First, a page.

A mini-tempest in the yacht harbor mimics many of the whirlwinds stirring up dust in other parts of San Francisco. Last spring the city controller Ed Harrington released an audit describing the harbor as home to "deteriorated and, in some cases, dangerous facilities," the result of years of incompetent management. The stretch of water in question laps the shore of twelve-acre Marina Green, which is Rec and Park turf. Then acting general manager Joel Robinson floated plans for increasing berth fees, constructing breakwaters, and possible privatizing the operation of the harbor. Supervisor Gavin Newsom called for hearings, expressing concern over the threat of turning the area into an exercise in private enterprise: "From my perspective, bringing in private management would be an acknowledgment that the city has failed."

Residents protested the revival of a plan to construct two new breakwaters off the spit near the Wave Organ, a proposal that the Board of Supervisors had emphatically squelched in 1994. Silly rich folks, media reports implied; the Examiner quoted a Newsom staffer statement that they didn’t want their bay views obstructed. Don’t be naïve, snorts Joan Girardot. It would be difficult to block the views of homes along Marina Boulevard, where the first floor is simply garage space and the living area begins on the second floor. The issue is the preservation of open space. New breakwaters will fill in the bay and obstruct views from the public promenade near the water’s edge. They will further close off the existing inner west harbor, adding to the stagnation and filth of the water there. Girardot speaks of a cabal of boat owners and the denial of public access to the audit.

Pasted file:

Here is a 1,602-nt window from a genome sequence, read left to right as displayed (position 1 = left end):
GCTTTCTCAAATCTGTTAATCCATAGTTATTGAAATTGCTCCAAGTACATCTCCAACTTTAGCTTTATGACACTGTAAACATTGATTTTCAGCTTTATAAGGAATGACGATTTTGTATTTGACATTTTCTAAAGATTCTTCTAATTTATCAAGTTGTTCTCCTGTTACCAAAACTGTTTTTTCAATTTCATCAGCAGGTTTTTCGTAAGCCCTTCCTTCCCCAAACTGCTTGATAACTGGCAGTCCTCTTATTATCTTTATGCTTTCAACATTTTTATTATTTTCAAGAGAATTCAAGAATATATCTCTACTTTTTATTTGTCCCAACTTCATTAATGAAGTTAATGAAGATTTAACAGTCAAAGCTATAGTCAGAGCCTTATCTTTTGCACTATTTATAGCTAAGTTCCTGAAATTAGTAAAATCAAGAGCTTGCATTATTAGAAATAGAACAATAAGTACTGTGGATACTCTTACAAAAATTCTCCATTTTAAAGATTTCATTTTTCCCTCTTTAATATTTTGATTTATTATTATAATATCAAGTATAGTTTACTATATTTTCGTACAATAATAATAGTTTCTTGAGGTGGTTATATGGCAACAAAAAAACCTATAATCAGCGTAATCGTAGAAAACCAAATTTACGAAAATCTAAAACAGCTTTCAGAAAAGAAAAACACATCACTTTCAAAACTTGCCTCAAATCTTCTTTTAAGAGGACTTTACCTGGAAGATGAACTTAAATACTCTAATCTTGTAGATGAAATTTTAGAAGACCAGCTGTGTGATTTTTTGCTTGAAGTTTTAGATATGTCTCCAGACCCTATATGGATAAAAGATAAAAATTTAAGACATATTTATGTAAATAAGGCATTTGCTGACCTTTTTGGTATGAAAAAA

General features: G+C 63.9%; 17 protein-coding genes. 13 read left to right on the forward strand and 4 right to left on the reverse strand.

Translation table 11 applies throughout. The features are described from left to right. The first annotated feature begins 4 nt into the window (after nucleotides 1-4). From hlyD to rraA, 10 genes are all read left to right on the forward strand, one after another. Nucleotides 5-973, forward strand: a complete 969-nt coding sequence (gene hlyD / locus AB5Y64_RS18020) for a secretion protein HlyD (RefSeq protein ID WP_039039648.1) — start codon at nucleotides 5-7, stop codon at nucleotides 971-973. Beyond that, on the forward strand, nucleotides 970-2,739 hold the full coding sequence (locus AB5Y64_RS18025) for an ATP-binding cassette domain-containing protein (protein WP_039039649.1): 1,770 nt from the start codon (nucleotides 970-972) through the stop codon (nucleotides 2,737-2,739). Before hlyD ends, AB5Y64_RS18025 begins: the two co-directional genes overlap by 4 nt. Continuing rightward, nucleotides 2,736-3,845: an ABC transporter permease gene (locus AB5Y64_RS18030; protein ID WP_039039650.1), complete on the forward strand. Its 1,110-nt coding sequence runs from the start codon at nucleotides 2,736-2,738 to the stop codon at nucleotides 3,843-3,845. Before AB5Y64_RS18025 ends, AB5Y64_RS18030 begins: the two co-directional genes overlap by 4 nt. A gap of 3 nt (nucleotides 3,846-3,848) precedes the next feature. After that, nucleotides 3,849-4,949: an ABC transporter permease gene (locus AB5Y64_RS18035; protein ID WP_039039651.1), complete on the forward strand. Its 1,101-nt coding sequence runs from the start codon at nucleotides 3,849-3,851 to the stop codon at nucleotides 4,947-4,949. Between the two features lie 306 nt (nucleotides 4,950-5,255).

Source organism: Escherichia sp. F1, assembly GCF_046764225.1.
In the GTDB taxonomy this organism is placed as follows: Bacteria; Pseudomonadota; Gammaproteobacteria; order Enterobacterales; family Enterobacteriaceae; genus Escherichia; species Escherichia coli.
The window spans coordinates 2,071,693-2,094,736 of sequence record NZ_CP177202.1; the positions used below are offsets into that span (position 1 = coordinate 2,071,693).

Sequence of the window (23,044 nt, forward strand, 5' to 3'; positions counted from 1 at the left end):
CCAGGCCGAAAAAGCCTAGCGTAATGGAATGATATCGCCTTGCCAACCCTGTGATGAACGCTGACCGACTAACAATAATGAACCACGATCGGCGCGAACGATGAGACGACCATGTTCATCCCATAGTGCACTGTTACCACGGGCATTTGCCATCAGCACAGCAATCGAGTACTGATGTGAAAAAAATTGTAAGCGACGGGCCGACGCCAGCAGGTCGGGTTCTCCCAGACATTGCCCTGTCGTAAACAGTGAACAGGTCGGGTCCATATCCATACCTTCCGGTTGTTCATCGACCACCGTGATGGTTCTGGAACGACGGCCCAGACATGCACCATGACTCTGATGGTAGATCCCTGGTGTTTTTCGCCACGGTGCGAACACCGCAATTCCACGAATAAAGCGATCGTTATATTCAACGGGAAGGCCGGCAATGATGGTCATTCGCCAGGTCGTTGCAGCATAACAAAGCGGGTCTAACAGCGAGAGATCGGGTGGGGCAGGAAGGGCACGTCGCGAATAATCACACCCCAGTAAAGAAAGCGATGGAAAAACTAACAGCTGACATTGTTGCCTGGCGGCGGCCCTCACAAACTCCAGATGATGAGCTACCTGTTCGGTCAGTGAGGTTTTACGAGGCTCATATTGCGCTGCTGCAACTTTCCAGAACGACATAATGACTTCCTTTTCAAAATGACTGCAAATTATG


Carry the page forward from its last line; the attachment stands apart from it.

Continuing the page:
The preservation of open space along the waterfront. Opposition to filling in the bay. Distrust of behind-the-scenes planning for development. Sound familiar?

girl.jpg (26285 bytes)For this fall’s election, District 2 took the easy way out, nominating just one candidate for supervisor, Gavin Newsom. But over the next few years, alliances with other like-minded neighborhoods may open new channels for involvement. The political structure on which the district rests may turn out to be as unstable as the 1906 earthquake rubble on which it was built. The next time the residents have to choose, it will be interesting to see who has jumped onto the boat.